The Institute unites scientists with various backgrounds whose aim is to investigate the history of humankind from an interdisciplinary perspective with the help of comparative analyses of genes, cultures, cognitive abilities and social systems of past and present human populations as well as those of primates closely related to human beings.
group of wild chimpanzeesLed by Christophe Boesch, the Department of Primatology observes apes in their natural habitats, and investigates issues related to the evolution of social systems and social behavior, cultural differences and reproductive strategies in apes. The scientists are interested in fundamental cognitive processes like communication, cooperation, conflict solving strategies, social learning in apes and humans.
neandertal skullThe Department of Human Evolution, led by Jean-Jacques Hublin, primarily studies fossil hominids and aims at reconstructing their biology, behavior and cultural evolution. The department is interdisciplinary with three areas represented: Palaeoanthropologists, who study fossil material with a special emphasize on the use of 3D imaging to assess phylogenetic reconstructions, brain development and analysis of the growth processes. Archaeological scientists, who undertake biochemical analyses of fossils to study dietary adaptations and migrations, as well as dating the ages of sites and fossils. And, Palaeolithic archaeologists who study the cultural adaptation of hominids to their environment. The three groups are involved in the development of international field projects.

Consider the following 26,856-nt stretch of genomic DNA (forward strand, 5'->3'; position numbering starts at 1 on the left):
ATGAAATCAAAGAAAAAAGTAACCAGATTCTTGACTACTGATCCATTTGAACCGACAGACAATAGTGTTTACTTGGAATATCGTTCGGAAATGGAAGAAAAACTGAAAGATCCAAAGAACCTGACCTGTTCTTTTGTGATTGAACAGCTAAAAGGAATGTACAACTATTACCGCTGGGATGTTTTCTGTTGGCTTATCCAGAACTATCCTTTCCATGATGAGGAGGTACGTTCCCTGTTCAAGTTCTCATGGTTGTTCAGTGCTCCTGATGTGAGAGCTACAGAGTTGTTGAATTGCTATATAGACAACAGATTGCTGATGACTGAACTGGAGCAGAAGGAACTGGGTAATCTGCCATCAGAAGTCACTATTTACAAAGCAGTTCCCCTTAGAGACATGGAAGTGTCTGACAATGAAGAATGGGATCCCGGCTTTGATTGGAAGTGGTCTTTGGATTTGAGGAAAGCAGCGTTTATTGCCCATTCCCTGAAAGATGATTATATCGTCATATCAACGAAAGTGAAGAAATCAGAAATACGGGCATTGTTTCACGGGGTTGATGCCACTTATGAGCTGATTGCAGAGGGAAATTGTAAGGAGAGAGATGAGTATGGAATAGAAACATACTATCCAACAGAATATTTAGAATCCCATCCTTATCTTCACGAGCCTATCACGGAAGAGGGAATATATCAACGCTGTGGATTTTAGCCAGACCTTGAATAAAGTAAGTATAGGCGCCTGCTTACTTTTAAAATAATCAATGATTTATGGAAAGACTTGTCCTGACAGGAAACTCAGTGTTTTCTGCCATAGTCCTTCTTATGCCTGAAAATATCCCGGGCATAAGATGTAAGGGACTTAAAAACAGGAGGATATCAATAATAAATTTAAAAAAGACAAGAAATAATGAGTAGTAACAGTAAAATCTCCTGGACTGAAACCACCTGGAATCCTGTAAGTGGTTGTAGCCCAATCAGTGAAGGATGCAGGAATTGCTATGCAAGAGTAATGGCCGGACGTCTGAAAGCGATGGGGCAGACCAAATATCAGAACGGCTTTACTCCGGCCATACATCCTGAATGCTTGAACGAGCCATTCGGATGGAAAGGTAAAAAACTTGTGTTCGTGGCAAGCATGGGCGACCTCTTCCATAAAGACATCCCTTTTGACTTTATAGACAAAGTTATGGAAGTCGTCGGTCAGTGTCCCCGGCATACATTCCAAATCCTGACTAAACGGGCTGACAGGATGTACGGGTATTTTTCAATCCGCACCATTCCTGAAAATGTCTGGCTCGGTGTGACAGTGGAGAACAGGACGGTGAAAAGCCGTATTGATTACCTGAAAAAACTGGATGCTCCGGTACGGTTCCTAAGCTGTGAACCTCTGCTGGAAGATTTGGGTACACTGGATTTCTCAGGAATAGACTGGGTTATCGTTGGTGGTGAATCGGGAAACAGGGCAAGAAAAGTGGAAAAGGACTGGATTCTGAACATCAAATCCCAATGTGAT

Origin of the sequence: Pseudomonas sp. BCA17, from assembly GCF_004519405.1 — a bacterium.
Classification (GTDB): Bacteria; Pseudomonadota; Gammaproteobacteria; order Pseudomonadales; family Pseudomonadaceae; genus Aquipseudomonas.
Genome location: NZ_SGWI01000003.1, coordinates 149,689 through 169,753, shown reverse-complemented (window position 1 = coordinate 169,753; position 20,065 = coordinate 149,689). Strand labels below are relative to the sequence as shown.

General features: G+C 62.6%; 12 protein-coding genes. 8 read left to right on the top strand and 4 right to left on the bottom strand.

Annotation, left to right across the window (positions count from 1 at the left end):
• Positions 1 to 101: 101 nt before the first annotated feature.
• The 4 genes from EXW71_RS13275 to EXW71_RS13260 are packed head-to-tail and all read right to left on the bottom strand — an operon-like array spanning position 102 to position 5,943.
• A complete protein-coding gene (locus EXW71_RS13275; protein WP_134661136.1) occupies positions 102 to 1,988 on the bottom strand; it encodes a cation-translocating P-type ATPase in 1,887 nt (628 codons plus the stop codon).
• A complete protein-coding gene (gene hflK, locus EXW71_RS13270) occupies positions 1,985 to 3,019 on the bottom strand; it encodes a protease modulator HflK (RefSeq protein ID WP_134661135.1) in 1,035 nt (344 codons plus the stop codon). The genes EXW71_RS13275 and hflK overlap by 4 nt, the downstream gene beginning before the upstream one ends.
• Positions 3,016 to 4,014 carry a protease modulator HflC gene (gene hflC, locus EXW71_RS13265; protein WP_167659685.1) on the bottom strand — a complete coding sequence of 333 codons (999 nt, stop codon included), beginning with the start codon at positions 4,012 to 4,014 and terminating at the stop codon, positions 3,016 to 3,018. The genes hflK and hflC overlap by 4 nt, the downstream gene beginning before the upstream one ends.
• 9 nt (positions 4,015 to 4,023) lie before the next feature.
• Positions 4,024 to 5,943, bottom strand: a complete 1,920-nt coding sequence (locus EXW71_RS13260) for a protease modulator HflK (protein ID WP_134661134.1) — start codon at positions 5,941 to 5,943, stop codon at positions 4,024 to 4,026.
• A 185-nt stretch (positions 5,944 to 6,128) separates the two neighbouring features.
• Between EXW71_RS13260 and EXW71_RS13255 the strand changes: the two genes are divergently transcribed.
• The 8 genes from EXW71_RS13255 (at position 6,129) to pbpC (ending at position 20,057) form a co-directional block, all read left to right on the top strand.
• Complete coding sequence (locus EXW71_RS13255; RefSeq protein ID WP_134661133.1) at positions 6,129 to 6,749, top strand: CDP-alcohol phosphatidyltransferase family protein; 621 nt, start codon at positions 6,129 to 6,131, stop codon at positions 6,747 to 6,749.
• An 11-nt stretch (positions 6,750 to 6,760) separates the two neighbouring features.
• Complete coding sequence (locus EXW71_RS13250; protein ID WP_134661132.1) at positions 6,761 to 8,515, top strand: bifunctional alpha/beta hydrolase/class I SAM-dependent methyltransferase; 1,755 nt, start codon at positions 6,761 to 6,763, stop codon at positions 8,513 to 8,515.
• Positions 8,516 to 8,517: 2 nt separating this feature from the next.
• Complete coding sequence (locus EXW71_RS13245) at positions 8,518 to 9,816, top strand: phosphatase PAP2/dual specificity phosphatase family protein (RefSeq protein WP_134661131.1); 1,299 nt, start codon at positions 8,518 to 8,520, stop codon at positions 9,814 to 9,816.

Led by Richard McElreath, the Department of Human Behavior, Ecology and Culture investigates the role of culture in human evolution and adaptation. The evolution of fancy social learning in humans accounts for both the nature of human adaptation and the extraordinary scale and variety of human societies. The integration of ethnographic fieldwork with mathematical models and advanced quantitative methods is the department’s methodological focus.
human and ape comparisonLed by Svante Pääbo, the Department of Evolutionary Genetics studies the genetic history of humans, apes and other organisms. The scientists are interested both in the forces that affect the genome directly, such as mutation and recombination, and in the effects of selection and population history.